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  • Recipient

    • Osgood, Samuel
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    • Confederation Period
  • Correspondent

    • Adams, John

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Documents filtered by: Recipient="Osgood, Samuel" AND Period="Confederation Period" AND Correspondent="Adams, John"
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on Fryday last I had the honour of your letter of the fourth of April with the Bills of Exchange inclosed for Seventy five thousand Florins, rejoiced at the Prospect of Supporting the Credit of the United States, I went immediately to Mr Ruckers house in Hatton Gardens, in order to present them for acceptance. But nobody was at home but a Footman, who told me his master and the family were in...
I have learnt with Pleasure, your Appointment to be one of the Commissioners of the Treasury of the United States and hope to hear by the next Packet, that you have accepted the Trust. It is of great Importance, that this Office should be in good hands, and the Duties of it, will no doubt give you full Employment, but I have heretofore rec’d so much benefit from your Correspondence, that I...
on the 5 th , I received your Favour which came by Coll Herman, and another long Letter with it.— You have obliged me very much. in the Six Years that I have passed in Europe, I never received So much Information, concerning the Spirit of the Times in Congress. I very early Saw the Necessity of forming Connections with European Powers, and the Facility of doing it, but I saw equally early the...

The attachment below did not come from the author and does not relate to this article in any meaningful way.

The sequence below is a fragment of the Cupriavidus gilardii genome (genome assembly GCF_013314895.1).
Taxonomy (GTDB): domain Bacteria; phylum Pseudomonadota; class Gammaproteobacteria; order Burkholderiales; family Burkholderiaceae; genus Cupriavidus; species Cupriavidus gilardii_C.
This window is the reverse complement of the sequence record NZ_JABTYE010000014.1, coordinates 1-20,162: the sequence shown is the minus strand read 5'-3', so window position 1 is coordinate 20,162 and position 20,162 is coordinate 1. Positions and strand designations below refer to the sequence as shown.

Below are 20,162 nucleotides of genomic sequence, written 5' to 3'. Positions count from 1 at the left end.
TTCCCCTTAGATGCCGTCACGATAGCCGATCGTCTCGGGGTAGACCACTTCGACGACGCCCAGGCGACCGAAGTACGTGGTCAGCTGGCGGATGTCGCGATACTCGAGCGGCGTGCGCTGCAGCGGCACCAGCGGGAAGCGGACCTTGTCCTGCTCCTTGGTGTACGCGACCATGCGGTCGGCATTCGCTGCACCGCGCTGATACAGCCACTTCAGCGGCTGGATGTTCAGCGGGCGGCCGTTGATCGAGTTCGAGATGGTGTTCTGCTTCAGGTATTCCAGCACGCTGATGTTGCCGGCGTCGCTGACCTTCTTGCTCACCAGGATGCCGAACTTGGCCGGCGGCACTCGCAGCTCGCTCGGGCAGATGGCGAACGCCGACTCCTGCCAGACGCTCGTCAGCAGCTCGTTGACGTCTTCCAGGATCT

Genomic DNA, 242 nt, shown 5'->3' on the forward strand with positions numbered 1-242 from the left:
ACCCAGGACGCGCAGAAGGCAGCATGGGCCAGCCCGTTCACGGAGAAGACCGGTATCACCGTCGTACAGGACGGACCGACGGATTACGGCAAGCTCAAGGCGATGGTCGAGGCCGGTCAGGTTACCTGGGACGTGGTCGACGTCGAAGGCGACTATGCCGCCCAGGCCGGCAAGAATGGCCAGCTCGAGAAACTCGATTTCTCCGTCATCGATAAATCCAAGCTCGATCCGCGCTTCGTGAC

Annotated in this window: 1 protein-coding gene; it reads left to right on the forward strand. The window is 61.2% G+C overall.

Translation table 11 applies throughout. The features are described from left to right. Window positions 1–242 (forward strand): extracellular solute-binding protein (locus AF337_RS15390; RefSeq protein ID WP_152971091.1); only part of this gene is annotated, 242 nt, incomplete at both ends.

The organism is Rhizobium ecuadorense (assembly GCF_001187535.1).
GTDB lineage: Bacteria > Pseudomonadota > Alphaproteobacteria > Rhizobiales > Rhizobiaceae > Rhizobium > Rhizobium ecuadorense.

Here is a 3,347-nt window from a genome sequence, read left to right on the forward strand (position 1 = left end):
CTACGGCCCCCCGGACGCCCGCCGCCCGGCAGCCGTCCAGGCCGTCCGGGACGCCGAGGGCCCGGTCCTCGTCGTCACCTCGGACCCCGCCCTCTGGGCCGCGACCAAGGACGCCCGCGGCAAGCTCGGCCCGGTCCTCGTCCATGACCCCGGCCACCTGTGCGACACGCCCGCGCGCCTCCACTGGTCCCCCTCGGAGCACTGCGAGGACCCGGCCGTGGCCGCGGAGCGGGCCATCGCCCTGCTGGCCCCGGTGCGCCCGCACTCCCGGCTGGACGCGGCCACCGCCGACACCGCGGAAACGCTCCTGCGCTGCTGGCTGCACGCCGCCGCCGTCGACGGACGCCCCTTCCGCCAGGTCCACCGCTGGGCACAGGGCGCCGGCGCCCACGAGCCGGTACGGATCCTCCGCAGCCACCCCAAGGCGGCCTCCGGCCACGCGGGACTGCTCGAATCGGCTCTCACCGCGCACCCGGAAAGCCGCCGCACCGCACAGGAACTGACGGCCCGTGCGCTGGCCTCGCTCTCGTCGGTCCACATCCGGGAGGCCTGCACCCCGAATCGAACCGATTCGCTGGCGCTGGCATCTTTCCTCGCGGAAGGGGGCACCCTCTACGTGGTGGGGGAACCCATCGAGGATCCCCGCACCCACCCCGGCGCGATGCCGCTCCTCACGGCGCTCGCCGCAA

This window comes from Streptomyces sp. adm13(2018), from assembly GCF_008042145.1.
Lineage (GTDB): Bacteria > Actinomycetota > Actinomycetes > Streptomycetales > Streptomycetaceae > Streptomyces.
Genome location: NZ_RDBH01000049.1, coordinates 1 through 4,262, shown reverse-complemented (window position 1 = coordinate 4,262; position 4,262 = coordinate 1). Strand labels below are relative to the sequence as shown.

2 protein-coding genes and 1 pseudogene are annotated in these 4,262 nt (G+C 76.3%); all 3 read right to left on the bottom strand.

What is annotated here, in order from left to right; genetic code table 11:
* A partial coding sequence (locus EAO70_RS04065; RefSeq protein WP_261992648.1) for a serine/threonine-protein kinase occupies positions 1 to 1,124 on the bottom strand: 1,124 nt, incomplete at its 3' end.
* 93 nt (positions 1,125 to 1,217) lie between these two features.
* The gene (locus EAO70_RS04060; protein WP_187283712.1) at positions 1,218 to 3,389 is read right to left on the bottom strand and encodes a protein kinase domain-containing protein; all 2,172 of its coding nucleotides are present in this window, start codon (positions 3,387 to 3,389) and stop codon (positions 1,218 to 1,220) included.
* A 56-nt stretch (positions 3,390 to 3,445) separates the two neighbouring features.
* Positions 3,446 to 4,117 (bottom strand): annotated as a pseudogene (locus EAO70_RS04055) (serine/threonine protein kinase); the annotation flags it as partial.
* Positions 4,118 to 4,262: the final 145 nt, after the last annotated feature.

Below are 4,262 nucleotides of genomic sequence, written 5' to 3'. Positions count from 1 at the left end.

We are assembled under our new Commissions, and have begun our Negotiations at least by announcing our Mission to most of the Courts through their Ministers at this. As We were not limited to any Place, it may be Supposed in America, that the first Question would have been, concerning the Feild of Battle. But, circumstanced as We were, this Could be no Question. D r F. was So bad with the...
On the 5 th. I rec d , your Favour, which came by Coll Herman, and another long Letter with it. You have obliged me very much. in the Six years that I have passed in Europe, I never received So much Information, concerning the Spirit of the times. The Confederation appears to me, to be of great Importance, and that it ought to be Strengthened. This however cannot be done, but by preserving...
I received your Letters with great Pleasure. They let me into many Misteries before impenetrable. The Journal which caused Such Wonder, was intended to be sent to M r Jackson. But recollecting the frequent Injunctions of your Secretary, to be minute: to Send him even the Looks of Ministers to be Sure, Conversations, and considering that in the Conferences for the Peace, I had been very free,...